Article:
Tag: Mass Shootings

Columbine High School Could Be Demolished: Is That a Wise Decision?

 

Every school shooting is a catastrophe. For every child that dies, a family is severely wounded. Many school districts have taken steps to to protect their children:

In 2016, the CDC found nearly 90 percent of public schools had a written plan for responding to school shootings, and 70 percent of those schools had drilled students on the plan.

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Max Eden joins Seth Barron to discuss recent mass shootings in American high schools and how misguided approaches to school safety can play a role. In the aftermath of horrific shootings at high schools in Florida and Texas, the political debate has focused largely on the role of guns in American society. Mostly ignored is how school districts fail to take […]

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How to Survive an Active Shooter

 

I am part of the Employee Safety Committee for my work area. A big part of our responsibility has been training staff in what to do during attacks on our facility. Included in the training are presentations by the security supervisors, videos, posters, and tabletop simulations. As part of this, I produced a memo outlining procedures for our specific unit. After the event in Florida, a resident MD (who is active-duty military with combat experience) and I updated the guide. I left some descriptions of specific locations in our area as an example; these, of course, are not applicable to every workplace.

With Las Vegas, Kentucky, and Florida in the news, I’m again going to address a scary possibility: An active shooter in the hospital. We all should have had the class from Security and have seen the posters. You, therefore, know the strategy: Run, Hide, Fight. I will be discussing the specific tactics for our department.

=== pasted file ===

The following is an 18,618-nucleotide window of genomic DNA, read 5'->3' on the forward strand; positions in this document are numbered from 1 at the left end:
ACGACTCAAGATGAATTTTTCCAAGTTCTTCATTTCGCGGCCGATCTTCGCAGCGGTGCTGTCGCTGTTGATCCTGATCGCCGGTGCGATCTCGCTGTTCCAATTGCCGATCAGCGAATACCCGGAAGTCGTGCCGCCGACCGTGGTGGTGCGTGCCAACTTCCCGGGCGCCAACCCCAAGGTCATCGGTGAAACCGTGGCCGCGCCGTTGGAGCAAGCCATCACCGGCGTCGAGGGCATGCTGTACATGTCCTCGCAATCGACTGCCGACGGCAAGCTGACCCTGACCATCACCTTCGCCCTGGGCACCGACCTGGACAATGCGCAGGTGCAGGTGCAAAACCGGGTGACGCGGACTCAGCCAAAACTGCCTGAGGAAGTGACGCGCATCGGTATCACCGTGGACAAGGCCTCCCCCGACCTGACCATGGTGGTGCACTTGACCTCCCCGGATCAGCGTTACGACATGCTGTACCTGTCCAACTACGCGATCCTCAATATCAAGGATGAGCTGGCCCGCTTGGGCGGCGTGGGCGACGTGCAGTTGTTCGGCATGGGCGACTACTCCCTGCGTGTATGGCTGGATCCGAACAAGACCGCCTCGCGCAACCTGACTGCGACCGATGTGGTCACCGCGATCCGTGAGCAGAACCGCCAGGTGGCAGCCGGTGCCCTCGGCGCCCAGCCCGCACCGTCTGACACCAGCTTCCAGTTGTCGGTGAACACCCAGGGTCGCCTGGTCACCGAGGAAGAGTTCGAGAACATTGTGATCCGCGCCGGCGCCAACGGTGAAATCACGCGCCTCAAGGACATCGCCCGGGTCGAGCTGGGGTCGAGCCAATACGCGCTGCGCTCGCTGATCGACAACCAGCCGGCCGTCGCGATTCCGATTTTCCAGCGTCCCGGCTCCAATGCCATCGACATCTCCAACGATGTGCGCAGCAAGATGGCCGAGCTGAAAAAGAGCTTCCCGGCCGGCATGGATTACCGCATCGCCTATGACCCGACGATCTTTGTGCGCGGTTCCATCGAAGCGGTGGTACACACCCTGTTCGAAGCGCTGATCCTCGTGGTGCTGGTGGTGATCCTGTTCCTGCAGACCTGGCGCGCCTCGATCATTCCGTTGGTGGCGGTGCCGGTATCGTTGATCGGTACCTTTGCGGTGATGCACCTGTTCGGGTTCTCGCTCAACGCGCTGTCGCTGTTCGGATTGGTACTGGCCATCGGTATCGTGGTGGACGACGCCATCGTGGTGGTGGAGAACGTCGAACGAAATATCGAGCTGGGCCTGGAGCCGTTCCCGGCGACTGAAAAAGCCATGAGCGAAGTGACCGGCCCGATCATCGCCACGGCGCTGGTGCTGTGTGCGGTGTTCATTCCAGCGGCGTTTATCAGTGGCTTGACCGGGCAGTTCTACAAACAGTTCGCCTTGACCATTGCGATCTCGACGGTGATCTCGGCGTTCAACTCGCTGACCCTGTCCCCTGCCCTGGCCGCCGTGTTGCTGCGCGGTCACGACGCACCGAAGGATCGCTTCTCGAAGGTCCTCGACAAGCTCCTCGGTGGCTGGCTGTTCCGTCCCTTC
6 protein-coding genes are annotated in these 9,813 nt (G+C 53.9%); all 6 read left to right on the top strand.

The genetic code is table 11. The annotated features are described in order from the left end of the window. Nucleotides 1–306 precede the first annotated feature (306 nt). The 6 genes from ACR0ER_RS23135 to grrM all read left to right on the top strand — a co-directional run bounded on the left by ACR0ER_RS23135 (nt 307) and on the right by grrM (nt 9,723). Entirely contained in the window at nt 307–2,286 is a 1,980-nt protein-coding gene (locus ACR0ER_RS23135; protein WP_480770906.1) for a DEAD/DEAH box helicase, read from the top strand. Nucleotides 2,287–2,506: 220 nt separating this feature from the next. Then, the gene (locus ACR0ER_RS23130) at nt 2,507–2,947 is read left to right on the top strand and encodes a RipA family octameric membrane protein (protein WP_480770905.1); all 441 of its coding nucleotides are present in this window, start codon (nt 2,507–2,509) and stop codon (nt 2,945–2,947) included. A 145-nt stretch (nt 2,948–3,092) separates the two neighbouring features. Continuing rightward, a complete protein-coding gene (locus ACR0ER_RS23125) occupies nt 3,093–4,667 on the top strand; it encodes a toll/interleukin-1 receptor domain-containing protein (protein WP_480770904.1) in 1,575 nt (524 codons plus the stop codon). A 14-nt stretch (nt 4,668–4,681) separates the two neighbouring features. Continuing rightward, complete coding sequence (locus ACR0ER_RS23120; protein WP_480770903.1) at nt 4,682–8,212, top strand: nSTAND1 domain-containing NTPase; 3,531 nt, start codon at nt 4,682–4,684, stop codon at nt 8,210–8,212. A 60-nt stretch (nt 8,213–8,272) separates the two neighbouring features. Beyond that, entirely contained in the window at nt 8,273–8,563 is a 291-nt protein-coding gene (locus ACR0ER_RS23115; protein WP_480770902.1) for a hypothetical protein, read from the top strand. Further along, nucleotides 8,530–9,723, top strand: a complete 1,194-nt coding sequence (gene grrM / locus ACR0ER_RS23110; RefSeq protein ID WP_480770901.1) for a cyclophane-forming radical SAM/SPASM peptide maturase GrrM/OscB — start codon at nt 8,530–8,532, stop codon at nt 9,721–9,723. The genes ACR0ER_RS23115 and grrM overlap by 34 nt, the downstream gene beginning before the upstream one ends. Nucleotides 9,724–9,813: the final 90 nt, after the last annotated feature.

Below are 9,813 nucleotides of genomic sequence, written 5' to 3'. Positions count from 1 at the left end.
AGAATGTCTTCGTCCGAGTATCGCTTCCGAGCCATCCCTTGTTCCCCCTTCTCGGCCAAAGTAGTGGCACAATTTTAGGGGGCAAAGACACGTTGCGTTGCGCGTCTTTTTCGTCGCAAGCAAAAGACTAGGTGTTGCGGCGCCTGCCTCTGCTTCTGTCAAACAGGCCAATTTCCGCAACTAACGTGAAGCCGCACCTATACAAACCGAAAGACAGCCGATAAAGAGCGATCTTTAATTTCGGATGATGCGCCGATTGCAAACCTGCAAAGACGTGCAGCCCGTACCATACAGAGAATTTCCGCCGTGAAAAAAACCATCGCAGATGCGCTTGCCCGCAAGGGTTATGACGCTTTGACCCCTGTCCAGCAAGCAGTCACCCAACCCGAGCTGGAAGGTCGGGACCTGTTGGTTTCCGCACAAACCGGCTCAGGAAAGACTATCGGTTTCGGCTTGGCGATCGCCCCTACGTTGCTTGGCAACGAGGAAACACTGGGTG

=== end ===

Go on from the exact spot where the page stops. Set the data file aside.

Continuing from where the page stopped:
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I know it’s been a long time since I did anything on Ricochet. Life has been difficult lately but the tide has turned as it usually does. Hope you like this. Thoreau wrote “The mass of men lead lives of quiet desperation.” You may remember something about their song dying inside them as well. Thoreau […]

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Last February President Trump rescinded one of Obama’s executive orders regarding gun control. Basically, Obama ordered the Social Security Administration to report people who were no longer in control of their finances to the National Instant Criminal Background Check System that Trump chose to nullify. I can’t imagine why he did this or why Congress supported […]

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Gun Control and the “Post Hoc Ergo Propter Hoc” Fallacy

 

It always irks me when I read an article about the supposed effect of a policy change, say a gun ban in the UK or Australia, by looking at the effect on some variable (gun deaths, mass shootings, etc.) after the legislation was passed. The problem is that you can mistakenly conclude a causal relationship between the policy and its impact when none exists. It’s the post hoc ergo propter hoc fallacy, “after this, therefore, because of this.”